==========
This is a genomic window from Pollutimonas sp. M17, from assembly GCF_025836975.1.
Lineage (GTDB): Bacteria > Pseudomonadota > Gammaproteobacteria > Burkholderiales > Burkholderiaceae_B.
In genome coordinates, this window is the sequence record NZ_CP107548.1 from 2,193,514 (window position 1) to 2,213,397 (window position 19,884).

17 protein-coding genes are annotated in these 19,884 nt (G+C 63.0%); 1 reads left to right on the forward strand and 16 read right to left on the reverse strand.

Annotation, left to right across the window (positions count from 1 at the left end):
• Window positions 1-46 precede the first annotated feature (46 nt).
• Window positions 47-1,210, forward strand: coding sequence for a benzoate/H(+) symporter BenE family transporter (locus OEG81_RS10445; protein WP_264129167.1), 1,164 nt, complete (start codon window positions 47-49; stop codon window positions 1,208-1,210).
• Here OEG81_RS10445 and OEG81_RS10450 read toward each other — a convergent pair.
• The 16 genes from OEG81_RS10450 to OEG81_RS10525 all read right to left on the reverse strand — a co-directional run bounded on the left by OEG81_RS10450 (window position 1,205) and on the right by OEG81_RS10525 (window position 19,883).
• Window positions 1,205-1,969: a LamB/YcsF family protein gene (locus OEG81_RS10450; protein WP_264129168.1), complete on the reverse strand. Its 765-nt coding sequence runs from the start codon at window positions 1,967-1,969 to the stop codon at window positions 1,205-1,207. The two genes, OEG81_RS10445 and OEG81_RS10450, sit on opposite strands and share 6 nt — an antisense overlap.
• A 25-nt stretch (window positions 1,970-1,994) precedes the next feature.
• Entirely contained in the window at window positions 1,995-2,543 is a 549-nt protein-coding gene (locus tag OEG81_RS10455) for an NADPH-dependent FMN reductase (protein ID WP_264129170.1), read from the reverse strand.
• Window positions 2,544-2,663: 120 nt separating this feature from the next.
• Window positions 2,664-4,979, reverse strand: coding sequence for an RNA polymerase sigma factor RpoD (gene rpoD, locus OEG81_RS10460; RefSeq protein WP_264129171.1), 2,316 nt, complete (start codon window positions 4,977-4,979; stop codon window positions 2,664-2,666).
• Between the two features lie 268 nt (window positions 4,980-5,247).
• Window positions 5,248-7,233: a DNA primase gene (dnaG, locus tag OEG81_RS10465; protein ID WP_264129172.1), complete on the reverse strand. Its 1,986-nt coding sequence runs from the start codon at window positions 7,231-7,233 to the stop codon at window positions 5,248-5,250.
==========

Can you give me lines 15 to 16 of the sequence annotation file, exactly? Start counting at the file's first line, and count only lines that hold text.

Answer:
• Between the two features lie 268 nt (window positions 4,980-5,247).
• Window positions 5,248-7,233: a DNA primase gene (dnaG, locus tag OEG81_RS10465; protein ID WP_264129172.1), complete on the reverse strand. Its 1,986-nt coding sequence runs from the start codon at window positions 7,231-7,233 to the stop codon at window positions 5,248-5,250.